She leaves the hut, and is back in the room with many doors. This time, her dragons are chained to a pedestal. Pyat Pree appears, and using his strange illusive powers, chains her to the wall, meaning to keep her and her dragons as prisoners. Dany, in a moment of pure badassness, orders her dragons to burn him alive with a single word: “Dracarys.” The dragons promptly scorch him, and the chains binding them fall to dust, revealing themselves for the illusions they were. I’m running out of ways to say a scene changes, but it does, again. This time to Jon and Qhorin, who are bound and are being led by the wildlings. Qhorin follows through with his plan to make Jon look as if he is no longer loyal to the Night’s Watch, and begins dueling him. Jon defends himself, and ends up killing Qhorin, and gaining the trust of the wildlings in turn. Ygritte looks at Jon, and leads him to meet the King Beyond The Wall, while Qhorin’s body is burnt by the wildlings to keep him from coming back.
Back to Daenarys, her blood rider takes the key off a sleeping Xaro Xoan Daxo’s neck, and uses it to open his famed vault. They open it, and reveal that nothing was inside it the entire time, as he was simply using her to become king of Qarth all along. She thanks him for the lesson he has taught her, and locks him and her former hand maiden (who was sleeping with him), inside the vault. They then proceed to loot Daxo’s house, in true Dothraki fashion. Hell hath no fury like a scorned Targaryen.
The last scene, shows Samwell, Dolorous Edd and Brenn digging up different kinds of poo to burn, in order to keep warm. They then hear a blast of the foghorn from the wall. One for riders returning. Then they hear another. Two for wildlings attacking. Finally, a third blast. Whitewalkers. Edd and Brenn run off in terror, leaving behind the portly and slow Samwell. He cries after them, but becomes enveloped in an ethereal snow that comes seemingly from nowhere. He runs to take cover behind a rock, and slowly approaching, we see the first of many, many wights (zombies). He whimpers as an undead horse clops up besides him, and gazes upwards to see a full-fledged Whitewalker. It eyes him, and raises its spear, and lets loose an inhuman and terrifying howl, as thousands of wights, and dozens more Whitewalkers follow, all leading towards the Wall.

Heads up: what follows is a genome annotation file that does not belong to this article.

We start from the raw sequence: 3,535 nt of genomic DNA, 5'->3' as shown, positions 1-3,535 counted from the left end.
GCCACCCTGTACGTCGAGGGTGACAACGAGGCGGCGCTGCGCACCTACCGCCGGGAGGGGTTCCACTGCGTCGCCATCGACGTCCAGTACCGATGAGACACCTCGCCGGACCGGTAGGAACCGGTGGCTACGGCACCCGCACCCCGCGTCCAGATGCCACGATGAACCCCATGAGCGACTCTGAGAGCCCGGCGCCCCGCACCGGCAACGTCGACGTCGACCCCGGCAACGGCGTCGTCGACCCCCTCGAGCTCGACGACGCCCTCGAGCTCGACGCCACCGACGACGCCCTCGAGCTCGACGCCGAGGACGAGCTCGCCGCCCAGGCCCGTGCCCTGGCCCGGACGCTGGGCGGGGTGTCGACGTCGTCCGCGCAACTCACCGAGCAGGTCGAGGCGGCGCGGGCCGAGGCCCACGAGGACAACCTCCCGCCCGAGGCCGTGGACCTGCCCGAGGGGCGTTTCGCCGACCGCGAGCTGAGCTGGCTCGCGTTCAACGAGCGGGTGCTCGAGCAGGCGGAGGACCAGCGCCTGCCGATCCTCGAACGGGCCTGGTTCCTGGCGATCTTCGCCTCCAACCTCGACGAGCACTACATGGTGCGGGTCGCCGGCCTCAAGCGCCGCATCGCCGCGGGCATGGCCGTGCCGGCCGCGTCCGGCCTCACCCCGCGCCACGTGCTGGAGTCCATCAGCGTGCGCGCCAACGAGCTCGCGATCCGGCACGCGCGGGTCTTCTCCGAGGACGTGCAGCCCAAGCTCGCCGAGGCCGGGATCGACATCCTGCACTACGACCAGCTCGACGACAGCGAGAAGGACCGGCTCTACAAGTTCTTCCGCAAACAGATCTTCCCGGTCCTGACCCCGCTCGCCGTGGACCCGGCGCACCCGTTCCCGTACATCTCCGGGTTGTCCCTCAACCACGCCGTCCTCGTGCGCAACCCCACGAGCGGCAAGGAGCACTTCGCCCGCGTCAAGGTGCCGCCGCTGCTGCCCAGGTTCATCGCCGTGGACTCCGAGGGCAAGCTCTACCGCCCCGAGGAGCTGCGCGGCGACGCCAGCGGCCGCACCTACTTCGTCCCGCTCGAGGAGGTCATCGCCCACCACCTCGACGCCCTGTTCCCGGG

Holy crap. So yeah, a pretty packed episode, that did as well as it could with as many characters and stories it had to juggle. The additions to the story were welcome, and the story certainly seems to be ramping up in an extremely exciting way. I’m sure many viewers will have questions left unanswered, but so did many readers who had to wait for book three. This is how you do a “The shit is hitting the fan ’cause ZOMBIES” ending perfectly. Take note Walking Dead writers, all you have to do is make your show and it’s characters interesting and likeable, and you can have season endings that actually have an impact. Only a year until season 3 folks!
It’s only a model…
4 thoughts on “HBO’s Game of Thrones: 210 – ‘Valar Morghulis’”
The wight on the horse at the end is Jon’s uncle, Ned’s brother, who had left the Wall around the same time Jon got there and now is seemingly frozen zombie with a gnarly horse, dead leading more dead south. The drama just get’s better and better. Looking forward to both Arya and Sansa’s stories in S3, but those wight’s headed south are just awesome…
No way, what makes you think that? Knowing what I know from the books, Benjen Stark’s whereabouts are only implied, and i’m positive that Whitewalkers are not made from humans like Wights are. Wights are reanimated humans, Whitewalkers are something else entirely.
I too have read the books, several times and I disagree, I guess time will tell on both accounts :)
Well with the considerable changes, They could have changed what Whitewalkers are, and made them former humans, and that could be Benjen, but I always thought
it was obvious that Benjen was Coldhands.